Writing is all about communication; as a proofreading strategy, reading out loud amplifies your knowledge of writing conventions through your natural ability to speak with a clear meaning in mind.  Whether you’re inside or outside of a Writing Center session, reading aloud can be an invaluable way to build more confidence in what you’ve written.

Thursday, February 27, 2014

Get To Know Your Writing Resources

This semester, for the first time ever, the Writing Center is hosting a series of workshops on writing and grammar for all AU students. On March 5, the first workshop, Get To Know Your Writing Resources, will be held in the Training and Events Room on the first floor of Bender Library from 12-2 PM.

Ever wondered:
Is there anyone who can help me figure out this assignment? 
What does the Writing Center do exactly? 
What is the difference between AU's Writing Center and Writing Lab? 
Who do I ask if I can't find a source for my research paper? 
English is my third language -- where can I go for tricky grammar questions? 

If any of those questions sound familiar, this workshop is for you!

Representatives from five different campus writing resources will be there to tell you about what they do and how to get the most out of the services they offer! All AU students are welcome and SNACKS will be provided.

We will be hosting more workshops as the semester goes on. Shortly after spring break, we'll hold our Plurals and Articles workshop which will answer questions such as:

Why can I saw "a research study" but not "a research?"
Why can you give me "pieces of advice" but not "advices"
Why are English articles -- a, an, and the -- so hard to learn?

We will announce the time and place of that workshop closer to the date.

Hope to see you at the workshops!

Monday, February 17, 2014

Reading Aloud -- outside the Writing Center too!

by Chuck Sebian-Lander
 
When you first bring a written draft of a paper to the Writing Center, your consultant will most likely ask you to read your paper out loud.  Rest assured that your consultant has good reason to ask!  Reading aloud not only keeps both you and your consultant directly engaged with your paper throughout the session, but it also lets you hear and correct your own mistakes.  Most writers hear mistakes better than they see them, whether that mistake is a simple typo or a sentence isn’t as clear as it seemed while you were writing.
This technique is just as effective outside the Writing Center!  Reading a paper out loud, even by yourself, is an excellent proofreading strategy.  You may think that you don’t know enough about grammar rules or sentence structure, but you’ll be amazed by how quickly you can improve and clarify your sentences as you speak the words you’ve written. Here are some guidelines for proofreading out loud:
1.       Read every sentence slowly.  You’ll notice yourself instinctively clarifying sentences by adding or removing words. Make sure you read slowly enough to mark the differences between what you’ve written and what you’re saying!
2.      Notice those points in a slowly-read sentence when you take a natural breath or pause.  Add punctuation, such as a comma, to reflect that pause.  Most grammatical rules on punctuation are meant to mimic the way English is naturally spoken – take advantage!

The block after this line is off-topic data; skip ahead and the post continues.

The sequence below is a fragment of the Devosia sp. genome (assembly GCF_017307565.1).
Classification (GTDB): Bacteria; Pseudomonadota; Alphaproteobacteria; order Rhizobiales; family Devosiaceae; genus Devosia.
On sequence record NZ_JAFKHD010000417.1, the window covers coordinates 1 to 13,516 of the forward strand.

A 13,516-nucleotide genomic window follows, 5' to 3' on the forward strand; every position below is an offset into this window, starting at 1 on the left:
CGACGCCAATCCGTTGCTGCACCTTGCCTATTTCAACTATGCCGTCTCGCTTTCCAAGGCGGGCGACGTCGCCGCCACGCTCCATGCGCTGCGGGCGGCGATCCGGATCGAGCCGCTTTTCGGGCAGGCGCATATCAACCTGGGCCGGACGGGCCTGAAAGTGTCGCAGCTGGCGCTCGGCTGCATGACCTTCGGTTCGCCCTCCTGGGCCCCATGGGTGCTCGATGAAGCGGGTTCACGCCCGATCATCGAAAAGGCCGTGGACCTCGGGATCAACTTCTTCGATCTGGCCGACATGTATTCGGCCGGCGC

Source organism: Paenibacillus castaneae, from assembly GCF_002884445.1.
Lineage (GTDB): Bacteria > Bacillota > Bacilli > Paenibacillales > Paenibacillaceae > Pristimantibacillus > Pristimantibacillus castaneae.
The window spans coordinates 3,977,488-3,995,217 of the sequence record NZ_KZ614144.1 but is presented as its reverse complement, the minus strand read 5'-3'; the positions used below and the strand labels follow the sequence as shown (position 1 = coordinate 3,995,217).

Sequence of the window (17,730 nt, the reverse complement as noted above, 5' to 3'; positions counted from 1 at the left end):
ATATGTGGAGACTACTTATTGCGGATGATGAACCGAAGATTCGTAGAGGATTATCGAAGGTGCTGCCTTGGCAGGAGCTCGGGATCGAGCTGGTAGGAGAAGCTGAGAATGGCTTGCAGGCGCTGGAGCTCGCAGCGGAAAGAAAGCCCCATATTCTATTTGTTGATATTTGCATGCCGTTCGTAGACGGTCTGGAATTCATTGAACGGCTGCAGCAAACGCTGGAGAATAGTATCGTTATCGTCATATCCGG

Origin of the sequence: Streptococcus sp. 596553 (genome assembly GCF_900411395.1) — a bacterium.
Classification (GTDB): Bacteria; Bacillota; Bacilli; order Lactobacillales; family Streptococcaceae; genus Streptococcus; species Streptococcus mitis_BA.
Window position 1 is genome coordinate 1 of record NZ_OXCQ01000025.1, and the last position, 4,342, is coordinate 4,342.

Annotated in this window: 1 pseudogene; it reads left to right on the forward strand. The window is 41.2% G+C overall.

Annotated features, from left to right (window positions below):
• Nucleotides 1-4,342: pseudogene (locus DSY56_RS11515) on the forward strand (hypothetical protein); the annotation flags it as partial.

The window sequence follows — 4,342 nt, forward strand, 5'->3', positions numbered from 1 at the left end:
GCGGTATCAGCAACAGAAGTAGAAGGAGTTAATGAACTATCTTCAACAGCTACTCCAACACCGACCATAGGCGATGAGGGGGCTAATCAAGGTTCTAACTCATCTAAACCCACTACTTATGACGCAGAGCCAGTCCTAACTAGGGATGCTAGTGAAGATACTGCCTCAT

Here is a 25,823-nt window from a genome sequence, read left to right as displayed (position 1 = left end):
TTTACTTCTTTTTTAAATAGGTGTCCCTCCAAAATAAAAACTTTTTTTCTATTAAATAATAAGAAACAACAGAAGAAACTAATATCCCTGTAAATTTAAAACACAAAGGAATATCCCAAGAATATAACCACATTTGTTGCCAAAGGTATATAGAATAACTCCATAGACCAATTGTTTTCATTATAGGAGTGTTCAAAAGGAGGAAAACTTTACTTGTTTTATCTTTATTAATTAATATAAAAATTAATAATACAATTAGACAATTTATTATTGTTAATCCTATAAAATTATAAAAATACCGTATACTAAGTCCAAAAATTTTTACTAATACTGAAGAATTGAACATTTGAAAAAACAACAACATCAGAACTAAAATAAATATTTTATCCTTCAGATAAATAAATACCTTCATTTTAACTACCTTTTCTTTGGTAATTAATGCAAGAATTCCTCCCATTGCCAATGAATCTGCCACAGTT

3.      Think about the meaning of each sentence as you speak.  If you realize that a sentence doesn’t make sense, consider how you would explain the meaning of that sentence to a friend, and rewrite the sentence using that explanation.  If you don’t understand something you’ve written, it’s not likely your professor will, either!
Writing is all about communication; as a proofreading strategy, reading out loud amplifies your knowledge of writing conventions through your natural ability to speak with a clear meaning in mind.  Whether you’re inside or outside of a Writing Center session, reading aloud can be an invaluable way to build more confidence in what you’ve written.

Monday, February 10, 2014

Telling Your Story: Personal Narrative

By Sarah Sansolo

What is the hardest topic you’ve ever had to write about? We all have areas and ideas that we have a difficult time approaching on paper. The biggest challenge, however, is usually writing about yourself.

Personal narrative assignments (which pop up frequently in College Writing classeshttp://cdncache-a.akamaihd.net/items/it/img/arrow-10x10.png and on applications) are deceptively difficult to write. Sure, you’re the expert on your own life, but translating that into words can be tricky. How do you write about yourself in a way that’s interesting and unique?

1. Show, Don’t Tell.
It’s a cliché for a reason. Use specific experiences to back uphttp://cdncache-a.akamaihd.net/items/it/img/arrow-10x10.png your claims. Details can really make a difference.

Telling:
I’m a really good writer. One time I wrote an awesome personal narrative.
Showing:
I wrote a personal narrative about the first time I went fly-fishing. My professor told me that it demonstrated my command of imagery, and the whole classroom stood up to applaud me.

2. Think Small.
When you have limited room, you can’t tell your whole life story. Think about a particular moment that is an example of what you’re trying to say.

Big:
I went on family vacations every summer and they made me close with my brother.
Small:
During my family vacation at Disney World, my brother and I lost our parents in the line for Space Mountain and had to work together to find them.

Personal narratives might seem totally different than your other writing assignments, but keep in mind a few key things that are important for all writing: organization, support, and clarity.